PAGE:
No, and then yes. No you do not lose experience, because experience and knowledge are two different things. The problem is that ofcourse you will not be as proficient in the new language, because you don't know it as well as you previous one.

So the question is this, does the company need someone with experience on a language or experience as a software engineer? Some companies will value more your experience as a whole, rather than just the language you developed in, others will value more being a "ninja" in a particular language. It really depends on the situation.

Like you said there is more to programming than knowing a language. However knowing a language well through experience is not easy to get, so for your particular example, Yes, you lose your ADVANTAGE when moving to a different language. Then again, you also learn something new and become experienced on that as well.

share|improve this answer

From the perspective of a hiring manager, a lack of recent experience in the core development platform I'm looking for is definitely a drawback, but it isn't the only factor. I'd prefer to see at least a year experience with the language we're using. But switching languages doesn't change you from a senior developer to a junior developer. If I'm looking to hire a C# developer and I have an applicant with five years Java and one year C# I'm definitely interested.

share|improve this answer

Why would lose your previous experience? This would only happen if you immediately forget everything you knew about language X as soon as you switch to language Y, and I do not think that is possible. :)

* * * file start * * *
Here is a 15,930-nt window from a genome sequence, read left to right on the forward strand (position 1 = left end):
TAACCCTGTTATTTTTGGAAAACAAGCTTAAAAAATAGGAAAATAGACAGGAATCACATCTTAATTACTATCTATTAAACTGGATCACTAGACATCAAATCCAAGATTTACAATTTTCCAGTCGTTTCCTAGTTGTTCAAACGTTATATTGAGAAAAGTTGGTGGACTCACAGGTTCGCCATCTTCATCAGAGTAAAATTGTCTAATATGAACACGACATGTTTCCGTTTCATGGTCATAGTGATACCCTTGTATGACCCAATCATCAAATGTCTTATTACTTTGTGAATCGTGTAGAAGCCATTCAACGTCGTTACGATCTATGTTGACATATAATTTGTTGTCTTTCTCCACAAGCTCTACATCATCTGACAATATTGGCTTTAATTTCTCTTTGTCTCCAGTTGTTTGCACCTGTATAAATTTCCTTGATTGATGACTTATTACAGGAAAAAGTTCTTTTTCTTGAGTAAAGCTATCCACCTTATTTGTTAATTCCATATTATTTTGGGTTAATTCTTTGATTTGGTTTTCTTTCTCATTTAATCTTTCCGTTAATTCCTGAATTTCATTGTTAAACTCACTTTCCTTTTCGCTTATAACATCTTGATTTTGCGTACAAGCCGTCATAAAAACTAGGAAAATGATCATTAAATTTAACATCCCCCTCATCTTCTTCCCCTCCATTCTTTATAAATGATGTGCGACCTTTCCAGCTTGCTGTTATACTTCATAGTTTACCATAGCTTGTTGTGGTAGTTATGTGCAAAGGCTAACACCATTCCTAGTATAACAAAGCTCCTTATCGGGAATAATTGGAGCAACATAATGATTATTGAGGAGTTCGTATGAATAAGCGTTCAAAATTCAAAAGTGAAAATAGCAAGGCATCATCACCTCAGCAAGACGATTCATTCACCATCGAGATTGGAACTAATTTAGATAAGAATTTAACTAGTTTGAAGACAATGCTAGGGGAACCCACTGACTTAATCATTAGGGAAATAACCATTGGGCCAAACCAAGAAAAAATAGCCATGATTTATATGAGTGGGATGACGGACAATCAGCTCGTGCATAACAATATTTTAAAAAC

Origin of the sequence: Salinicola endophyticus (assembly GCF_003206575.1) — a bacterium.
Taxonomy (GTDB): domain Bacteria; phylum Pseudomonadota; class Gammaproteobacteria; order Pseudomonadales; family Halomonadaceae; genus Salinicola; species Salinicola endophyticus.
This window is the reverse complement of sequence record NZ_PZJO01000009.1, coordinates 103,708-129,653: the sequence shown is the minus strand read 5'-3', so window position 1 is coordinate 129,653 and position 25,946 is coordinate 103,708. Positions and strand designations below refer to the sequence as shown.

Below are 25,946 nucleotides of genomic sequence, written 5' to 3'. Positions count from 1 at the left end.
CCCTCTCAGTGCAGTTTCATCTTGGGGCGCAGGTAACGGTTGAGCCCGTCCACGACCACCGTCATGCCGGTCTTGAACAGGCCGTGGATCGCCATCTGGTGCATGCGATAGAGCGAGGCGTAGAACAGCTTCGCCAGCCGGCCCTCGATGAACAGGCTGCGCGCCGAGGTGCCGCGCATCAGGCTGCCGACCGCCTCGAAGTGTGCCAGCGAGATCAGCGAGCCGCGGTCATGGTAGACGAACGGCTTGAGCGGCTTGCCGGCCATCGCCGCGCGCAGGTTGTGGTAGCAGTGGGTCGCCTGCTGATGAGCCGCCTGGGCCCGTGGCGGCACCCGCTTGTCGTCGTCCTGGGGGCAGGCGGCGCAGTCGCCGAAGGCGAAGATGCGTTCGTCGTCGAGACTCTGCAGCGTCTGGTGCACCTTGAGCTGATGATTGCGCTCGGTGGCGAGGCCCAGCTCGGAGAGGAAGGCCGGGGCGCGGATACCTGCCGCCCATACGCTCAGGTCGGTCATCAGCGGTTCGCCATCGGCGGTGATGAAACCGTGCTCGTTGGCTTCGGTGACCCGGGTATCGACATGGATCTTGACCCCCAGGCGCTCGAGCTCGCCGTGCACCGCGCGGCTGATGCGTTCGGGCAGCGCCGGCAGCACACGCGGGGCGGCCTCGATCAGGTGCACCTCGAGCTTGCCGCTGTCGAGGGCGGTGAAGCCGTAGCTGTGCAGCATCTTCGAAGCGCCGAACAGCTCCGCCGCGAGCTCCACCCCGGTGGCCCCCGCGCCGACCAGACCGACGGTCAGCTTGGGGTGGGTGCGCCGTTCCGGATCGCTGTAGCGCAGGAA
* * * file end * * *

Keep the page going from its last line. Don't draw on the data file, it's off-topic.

On the contrary, you gain more experience. Learning and using a new language gives you a different perspective on solving problems, which makes you a better programmer.

As far as getting jobs, it depends. If you have not programmed in language X for 10 years, and you are trying to get a job that requires X, that may be a cause for concern. Ideally, you should keep your skills up to date by reading books and doing side projects in X, so that you can demonstrate at an interview that you are still proficient in it.

As far as I can tell having the right language listed on your resume usually gets you past the initial screen, since resumes typically do not directly indicate when was the last time you used the language. It is probably possible to figure that out from the job descriptions, but I doubt that the initial screen goes into such depth. Then if you get a phone interview or an in-person interview it would be your job to show that you still know language X.

share|improve this answer
The final sentence in the question indicates he knows that and is wondering how companies (Management/HR/Non-programmers) would view it – Izkata Oct 28 '11 at 20:44
@Izkata, good point, but that sentence wasn't there when I was typing the answer. :) – Dima Oct 28 '11 at 21:32

In my experience working with programmers that crossed fields can be painful. An experienced VB guy may come into a C# position and apply their past skills to this new language. Suddenly, I'm looking at their code what is this for or why did he do it like that? Being an experienced developer in the language at hand, I may need to communicate "no no's" to them.

That's when they might say "but I've done it this way for X years". This kind of attitude can lead to tension. Certain practices that work well in Language X can have terrible consequences in Language Y.

E.G. JavaScript's functional scoping of variables can cause serious headaches when a C# developer writing JS declares variables only at the point they are needed rather than at the beginning of a function. Or, SQL's treating of NULL (unknown) vs the .NET definition of a NULL (unassigned).